One typical mistake is to start out doing a SOA-solution on a quiet and limited part of the IT-systems stack, and then being very consumer-driven on what services to provide. Usually the decision is about reducing risk and cost, and it is of course a fast way of establishing some services. But as this is a quiet corner, the reusability factor will most likely be low. And the advantage of SOA is not seen.
    It is important to focus on the core business processes. This is where reusability, and improvement to business processes will occur, and make a difference.
    When doing information modelling of the main business processes the core services will stand out. Information modelling is the key to finding the core services. What is the essential information for performing the everyday business.

    But even if there are core business processes being SOA-enabled is is still no competitive advantage as long as the same business processes already was automated before SOA. It is when existing business processes are improved, more businesses processes are automated, or new business processes are identified that the competitive advantage is occuring. And this can happen only if the SOA services are well-documented and communicated across departements, and to the business developers.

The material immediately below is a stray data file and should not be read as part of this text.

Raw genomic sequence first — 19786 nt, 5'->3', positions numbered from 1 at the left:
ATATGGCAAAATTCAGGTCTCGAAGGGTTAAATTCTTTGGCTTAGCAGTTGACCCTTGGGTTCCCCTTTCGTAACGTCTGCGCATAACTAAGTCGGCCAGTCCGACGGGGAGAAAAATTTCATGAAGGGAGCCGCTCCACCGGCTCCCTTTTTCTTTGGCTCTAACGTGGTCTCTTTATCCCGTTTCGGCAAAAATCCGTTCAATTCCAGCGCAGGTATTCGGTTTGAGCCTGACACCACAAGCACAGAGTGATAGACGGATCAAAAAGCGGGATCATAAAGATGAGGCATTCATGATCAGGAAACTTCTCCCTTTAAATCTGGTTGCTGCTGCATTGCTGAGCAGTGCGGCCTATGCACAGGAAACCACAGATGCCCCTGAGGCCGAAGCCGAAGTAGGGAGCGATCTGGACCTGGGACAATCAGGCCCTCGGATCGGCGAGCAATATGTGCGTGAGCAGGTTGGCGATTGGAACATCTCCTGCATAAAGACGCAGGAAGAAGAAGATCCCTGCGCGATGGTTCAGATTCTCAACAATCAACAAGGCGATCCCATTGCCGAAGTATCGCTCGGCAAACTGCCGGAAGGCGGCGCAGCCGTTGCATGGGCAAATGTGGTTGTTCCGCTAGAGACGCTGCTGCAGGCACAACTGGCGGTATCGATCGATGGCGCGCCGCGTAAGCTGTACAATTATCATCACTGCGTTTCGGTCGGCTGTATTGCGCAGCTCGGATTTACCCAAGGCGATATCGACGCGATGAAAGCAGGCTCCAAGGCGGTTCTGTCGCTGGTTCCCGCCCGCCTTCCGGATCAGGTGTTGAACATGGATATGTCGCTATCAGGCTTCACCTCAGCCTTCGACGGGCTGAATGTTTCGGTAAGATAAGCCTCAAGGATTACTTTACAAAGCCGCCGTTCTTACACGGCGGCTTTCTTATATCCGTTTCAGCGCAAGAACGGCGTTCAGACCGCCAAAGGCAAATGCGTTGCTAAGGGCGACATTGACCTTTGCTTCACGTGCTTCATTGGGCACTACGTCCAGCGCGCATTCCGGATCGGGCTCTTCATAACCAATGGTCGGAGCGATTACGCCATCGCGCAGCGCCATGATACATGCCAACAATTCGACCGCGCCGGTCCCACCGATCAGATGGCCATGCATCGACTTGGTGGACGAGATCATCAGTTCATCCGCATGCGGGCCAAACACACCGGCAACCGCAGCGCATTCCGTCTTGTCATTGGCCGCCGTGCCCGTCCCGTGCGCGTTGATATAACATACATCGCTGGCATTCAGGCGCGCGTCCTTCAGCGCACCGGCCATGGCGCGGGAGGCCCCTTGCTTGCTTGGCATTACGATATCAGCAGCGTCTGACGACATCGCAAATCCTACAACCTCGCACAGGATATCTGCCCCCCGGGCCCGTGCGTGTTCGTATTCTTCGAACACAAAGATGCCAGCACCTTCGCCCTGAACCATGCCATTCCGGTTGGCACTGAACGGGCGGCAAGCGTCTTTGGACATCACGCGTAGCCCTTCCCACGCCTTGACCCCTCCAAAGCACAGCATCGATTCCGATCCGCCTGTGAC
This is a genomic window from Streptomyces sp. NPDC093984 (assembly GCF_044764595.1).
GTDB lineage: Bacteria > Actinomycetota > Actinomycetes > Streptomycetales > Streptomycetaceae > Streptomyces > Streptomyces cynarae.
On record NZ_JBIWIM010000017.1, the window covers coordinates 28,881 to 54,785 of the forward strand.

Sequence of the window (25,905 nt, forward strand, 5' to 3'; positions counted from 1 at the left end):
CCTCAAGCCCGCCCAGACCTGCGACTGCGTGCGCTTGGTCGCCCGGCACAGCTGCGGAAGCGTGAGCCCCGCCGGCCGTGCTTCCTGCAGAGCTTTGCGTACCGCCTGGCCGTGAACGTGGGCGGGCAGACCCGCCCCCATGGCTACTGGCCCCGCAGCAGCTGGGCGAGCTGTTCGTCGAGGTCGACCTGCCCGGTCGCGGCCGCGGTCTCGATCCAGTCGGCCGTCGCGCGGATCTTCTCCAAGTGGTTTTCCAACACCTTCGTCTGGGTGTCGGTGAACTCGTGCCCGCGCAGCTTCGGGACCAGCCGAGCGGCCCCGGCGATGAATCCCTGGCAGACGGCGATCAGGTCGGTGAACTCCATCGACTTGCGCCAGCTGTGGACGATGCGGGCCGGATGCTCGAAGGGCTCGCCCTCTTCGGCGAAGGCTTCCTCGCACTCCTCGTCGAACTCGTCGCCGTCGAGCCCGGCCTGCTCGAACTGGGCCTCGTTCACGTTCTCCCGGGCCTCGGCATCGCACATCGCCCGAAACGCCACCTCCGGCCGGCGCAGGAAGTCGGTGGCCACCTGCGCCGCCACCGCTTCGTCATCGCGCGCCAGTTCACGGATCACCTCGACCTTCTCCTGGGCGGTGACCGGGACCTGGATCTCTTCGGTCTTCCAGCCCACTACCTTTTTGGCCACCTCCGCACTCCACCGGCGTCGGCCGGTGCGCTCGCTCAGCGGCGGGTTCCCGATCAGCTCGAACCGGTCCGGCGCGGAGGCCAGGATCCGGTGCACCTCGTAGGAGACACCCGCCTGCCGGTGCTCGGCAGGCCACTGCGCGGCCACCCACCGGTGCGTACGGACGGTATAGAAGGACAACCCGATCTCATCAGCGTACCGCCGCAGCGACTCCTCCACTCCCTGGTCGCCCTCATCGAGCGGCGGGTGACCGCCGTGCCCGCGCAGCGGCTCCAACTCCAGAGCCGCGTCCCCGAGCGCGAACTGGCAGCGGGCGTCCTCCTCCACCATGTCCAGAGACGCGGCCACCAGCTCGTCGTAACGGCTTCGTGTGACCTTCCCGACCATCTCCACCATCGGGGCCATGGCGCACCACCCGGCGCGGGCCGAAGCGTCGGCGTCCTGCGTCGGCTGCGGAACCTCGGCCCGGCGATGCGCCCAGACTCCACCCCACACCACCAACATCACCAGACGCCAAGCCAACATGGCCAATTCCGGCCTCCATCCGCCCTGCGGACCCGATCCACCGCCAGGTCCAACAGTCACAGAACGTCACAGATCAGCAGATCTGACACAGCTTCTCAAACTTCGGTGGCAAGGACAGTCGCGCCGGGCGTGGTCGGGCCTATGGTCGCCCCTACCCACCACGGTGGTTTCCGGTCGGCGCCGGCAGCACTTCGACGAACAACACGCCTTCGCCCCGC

A SOA repository is not only for the IT-department. They would be interested only in the technical side. The actual information modelling side, what information is exposed as service, are there any information that can be self-serviced, and reused in a different business process.

    As reuse is beginning to take place, proper lifecycle management is important. How is the quality, reliability, performance. What about version upgrades, end-of-life. Are the security aspects covered. Do we know and trust all consumers and providers in this process. Are there weak spots in the process chain.

    Now that is what SOA governance is all about.